In a cross-sectional survey of primary physicians and their patients, we examined whether greater levels of alcohol consumption is associated with a variety of self-reported sleep problems. Patients were asked questions on demographics, alcohol consumption, alcohol use disorders, sleep quality, insomnia, sleep apnea, and symptoms of restless leg syndrome.
View a copy of the survey instrument.
The aims of this pilot project are to determine:
This study was conducted from October 2, 2007, through September 2, 2008.
This study is completed. Please see below for Key Findings and Publications.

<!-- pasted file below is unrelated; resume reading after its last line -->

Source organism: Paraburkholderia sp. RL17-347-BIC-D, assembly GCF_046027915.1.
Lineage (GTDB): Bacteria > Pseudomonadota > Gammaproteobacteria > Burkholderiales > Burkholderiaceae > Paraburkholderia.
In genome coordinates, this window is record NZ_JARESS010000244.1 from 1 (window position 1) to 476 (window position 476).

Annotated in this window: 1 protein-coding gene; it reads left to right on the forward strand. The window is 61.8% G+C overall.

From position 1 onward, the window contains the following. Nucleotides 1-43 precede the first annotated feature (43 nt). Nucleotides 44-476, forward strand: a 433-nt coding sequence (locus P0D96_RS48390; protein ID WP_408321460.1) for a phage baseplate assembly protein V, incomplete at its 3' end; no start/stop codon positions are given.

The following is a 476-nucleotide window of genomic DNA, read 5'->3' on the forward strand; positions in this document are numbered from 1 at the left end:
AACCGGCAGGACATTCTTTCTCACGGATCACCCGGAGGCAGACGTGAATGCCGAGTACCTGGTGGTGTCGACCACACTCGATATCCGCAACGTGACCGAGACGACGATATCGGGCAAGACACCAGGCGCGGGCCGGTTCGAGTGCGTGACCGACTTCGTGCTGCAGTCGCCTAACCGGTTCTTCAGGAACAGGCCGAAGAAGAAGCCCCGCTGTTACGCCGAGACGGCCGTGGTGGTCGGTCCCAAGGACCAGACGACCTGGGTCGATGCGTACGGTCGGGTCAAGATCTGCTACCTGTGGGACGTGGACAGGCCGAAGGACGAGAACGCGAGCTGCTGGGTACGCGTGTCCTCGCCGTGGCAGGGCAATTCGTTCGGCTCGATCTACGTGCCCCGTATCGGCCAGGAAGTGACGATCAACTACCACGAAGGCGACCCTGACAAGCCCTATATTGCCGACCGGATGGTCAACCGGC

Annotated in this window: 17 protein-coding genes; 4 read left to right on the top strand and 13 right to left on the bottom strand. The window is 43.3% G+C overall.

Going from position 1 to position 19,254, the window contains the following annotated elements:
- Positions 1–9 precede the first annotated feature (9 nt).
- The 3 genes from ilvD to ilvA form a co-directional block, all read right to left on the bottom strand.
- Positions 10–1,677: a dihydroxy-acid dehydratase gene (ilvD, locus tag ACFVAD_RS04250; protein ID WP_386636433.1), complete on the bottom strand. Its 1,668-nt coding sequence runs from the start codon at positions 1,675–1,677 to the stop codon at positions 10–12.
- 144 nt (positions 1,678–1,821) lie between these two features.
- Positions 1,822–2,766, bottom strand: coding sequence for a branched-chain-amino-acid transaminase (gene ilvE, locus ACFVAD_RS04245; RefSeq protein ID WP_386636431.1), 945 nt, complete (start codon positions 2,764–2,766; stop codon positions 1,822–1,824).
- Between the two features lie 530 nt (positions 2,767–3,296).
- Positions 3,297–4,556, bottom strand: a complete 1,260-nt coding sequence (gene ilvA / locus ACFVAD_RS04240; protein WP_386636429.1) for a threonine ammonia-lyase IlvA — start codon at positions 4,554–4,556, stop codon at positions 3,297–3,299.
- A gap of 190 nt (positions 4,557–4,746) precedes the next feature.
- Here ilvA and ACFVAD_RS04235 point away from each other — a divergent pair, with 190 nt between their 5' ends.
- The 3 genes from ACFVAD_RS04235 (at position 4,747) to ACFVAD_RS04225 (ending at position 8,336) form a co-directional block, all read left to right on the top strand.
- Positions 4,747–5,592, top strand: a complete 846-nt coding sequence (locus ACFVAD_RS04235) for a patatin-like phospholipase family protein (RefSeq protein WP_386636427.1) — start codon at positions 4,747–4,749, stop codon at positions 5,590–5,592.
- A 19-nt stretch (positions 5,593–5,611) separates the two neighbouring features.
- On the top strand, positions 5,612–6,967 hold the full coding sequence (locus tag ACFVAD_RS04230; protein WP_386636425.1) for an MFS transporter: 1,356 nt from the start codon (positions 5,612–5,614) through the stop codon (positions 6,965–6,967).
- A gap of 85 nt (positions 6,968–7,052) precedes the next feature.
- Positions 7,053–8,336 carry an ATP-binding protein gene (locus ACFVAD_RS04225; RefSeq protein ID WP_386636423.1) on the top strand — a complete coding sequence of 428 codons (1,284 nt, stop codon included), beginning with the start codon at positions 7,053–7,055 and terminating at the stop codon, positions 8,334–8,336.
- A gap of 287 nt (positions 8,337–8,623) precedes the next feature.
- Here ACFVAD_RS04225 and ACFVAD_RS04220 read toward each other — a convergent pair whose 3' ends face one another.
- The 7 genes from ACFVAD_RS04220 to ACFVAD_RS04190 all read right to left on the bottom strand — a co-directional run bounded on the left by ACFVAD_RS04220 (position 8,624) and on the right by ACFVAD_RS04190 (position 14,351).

“Exploring the Associations between Alcohol and Sleep problems in Primary Care Settings”. Annual Conference of the North American Primary Care Research Group (NAPCRG) in San Juan, PR on November 16, 2008.
Moderate and hazardous drinking were associated with few sleep problems. However, using alcohol for sleep was strongly associated with hazardous drinking relative to moderate drinking and may serve as a prompt for physicians to ask about excessive alcohol use.
Access the complete manuscripts:
Clinician Suspicion of an Alcohol Problem: An Observational Study from the AAFP National Research Network.Vinson D, Turner B, Manning BM, et al. Ann Fam Med. 2013;11(1):53-59.
Alcohol and Sleep Problems in Primary Care Patients: A Report from the AAFP National Research Network. Vinson DC, Manning, BK, Galliher JM, et al. Ann Fam Med. 2010;8(6):484-492
For additional information about this study, please contact:
Brian Manning, MPH, CHES
Associate Research Director
AAFP National Research Network
This project was funded by a grant from Robert Wood Johnson Foundation.